When applying for a bank loan, you will have to show proof of registration at an educational institution. You’ll also need somebody, such as a parent or guardian, to sign surety for you.

Although you will only need to start repaying your bank loan once you’ve completed your studies, you will need to keep up the interest payments throughout the term of the loan.

3. Self-funded

You can also choose to pay your own way. By taking a year off to work before studying, or by working part-time while pursuing your studies, you can gain valuable work experience while earning to finance your degree.

You’ll have to be disciplined, however, to make sure that you set aside enough time for both your studies and your work, and to make sure that you don’t fall behind in either.

It’s a good idea to save money from a summer job or job you hold throughout the year to help pay for your education. Your parents or other relatives might also be able to contribute to education costs. Another option is to consider investing savings through a bank/financial institution – so that money can earn interest – if you plan to attend college or university in the future.

4. External bursaries pay back

Many South African companies as well as provincial government departments offer bursaries to promising students. The terms of these bursaries vary tremendously. Contract bursaries require you to “pay back” the bursary by working at the company once you’ve completed your degree – giving you a job and work experience immediately after your graduation. Many mining and engineering companies, in particular, provide contract bursaries.

5. National financial aid (NSFAS)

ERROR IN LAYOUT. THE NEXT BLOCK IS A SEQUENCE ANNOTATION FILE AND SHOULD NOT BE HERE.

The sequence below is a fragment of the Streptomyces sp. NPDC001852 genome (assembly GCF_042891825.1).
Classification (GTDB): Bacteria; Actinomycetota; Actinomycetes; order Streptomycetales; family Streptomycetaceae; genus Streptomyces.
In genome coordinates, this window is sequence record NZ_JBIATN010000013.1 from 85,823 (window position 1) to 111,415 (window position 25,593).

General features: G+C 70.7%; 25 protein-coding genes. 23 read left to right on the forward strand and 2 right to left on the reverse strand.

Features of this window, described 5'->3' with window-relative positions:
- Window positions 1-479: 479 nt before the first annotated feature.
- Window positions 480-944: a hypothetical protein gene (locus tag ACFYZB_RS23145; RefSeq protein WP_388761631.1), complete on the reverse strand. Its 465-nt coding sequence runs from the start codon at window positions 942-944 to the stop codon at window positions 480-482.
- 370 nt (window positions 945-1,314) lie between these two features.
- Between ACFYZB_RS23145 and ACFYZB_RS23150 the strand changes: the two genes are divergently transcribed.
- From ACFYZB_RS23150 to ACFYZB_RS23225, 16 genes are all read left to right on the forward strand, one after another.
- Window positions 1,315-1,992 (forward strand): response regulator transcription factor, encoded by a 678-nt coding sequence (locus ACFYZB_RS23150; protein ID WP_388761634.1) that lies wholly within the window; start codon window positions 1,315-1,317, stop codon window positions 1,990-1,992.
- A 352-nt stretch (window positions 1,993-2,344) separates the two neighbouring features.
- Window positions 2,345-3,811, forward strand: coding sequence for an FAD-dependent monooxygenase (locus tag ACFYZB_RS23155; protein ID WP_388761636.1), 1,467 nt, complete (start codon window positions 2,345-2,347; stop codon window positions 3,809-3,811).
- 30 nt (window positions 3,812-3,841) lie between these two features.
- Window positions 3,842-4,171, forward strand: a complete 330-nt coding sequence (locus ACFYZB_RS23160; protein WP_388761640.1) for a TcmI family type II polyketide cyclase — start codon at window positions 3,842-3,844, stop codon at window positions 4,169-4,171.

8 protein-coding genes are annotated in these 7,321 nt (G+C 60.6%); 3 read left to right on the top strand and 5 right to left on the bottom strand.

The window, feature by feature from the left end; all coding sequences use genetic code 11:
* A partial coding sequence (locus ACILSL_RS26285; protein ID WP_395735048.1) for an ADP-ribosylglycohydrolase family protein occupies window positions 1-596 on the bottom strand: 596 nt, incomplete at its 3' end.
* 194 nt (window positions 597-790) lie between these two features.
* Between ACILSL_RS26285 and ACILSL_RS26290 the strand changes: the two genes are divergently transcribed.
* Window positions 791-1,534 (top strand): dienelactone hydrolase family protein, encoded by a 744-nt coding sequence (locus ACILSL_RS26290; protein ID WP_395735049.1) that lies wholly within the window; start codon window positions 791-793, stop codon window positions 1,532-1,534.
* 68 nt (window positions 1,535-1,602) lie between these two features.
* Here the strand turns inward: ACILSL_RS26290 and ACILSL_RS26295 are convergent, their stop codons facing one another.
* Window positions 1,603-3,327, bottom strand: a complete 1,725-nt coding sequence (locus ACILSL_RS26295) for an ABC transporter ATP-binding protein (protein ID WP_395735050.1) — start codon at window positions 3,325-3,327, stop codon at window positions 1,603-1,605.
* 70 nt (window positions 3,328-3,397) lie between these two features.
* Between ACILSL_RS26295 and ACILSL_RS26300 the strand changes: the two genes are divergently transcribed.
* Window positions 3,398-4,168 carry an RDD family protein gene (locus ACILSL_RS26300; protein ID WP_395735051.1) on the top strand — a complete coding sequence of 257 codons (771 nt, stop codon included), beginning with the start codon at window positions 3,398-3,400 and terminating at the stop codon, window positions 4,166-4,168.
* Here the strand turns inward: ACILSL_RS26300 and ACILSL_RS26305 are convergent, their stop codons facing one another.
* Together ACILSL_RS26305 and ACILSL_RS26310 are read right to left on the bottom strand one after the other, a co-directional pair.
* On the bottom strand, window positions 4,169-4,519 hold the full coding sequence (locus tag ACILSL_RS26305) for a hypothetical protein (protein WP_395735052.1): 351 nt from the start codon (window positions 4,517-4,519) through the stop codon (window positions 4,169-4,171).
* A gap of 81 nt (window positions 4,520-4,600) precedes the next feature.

If you are a South African citizen you may be eligible for a National Student Financial Aid Scheme (NSFAS) loan for study at one of the country’s public higher education institutions.The NSFAS, a statutory body funded by the Department of Higher Education and Training, provides study loans to academically able but financially needy students.Much of an NSFAS loan can be converted into a bursary, which does not then need to be repaid, depending on one’s academic progress. A 100% pass rate would result in a 40% bursary rebate on an NSFAS loan.

The size of the initial NSFAS loan ranges from R2 000 to R30 000. You should apply at your university’s financial aid office. (See the list of university websites on the right.) . How to Apply for NSFAS Bursaries 2015 – All need to know!


  • Answer all the questions;
  • Complete the form neatly in print;
  •  Use black or blue ink only;
  • Keep the form clean and in good condition;
  • Carefully checks the form for mistakes;
  • Be completely accurate;
  • Be completely honest;
  • Include a certified copy of your most recent examination results signed by a Commissioner of Oaths, usually found at the local Post Office or Police Station.


  • Apply early, well before the closing date – applications are not accepted after the closing date;
  • Apply only for those bursaries you are eligible for;
  • Apply for as many bursaries as possible;
  • Only accept one bursary unless the organisation says you may apply for others;
  • Be prepared for disappointment – you may not be successful the first time or the second time;
  • Try to make another plan in case you do not get a bursary;
  •  A neat, accurate and honest application makes a good impression.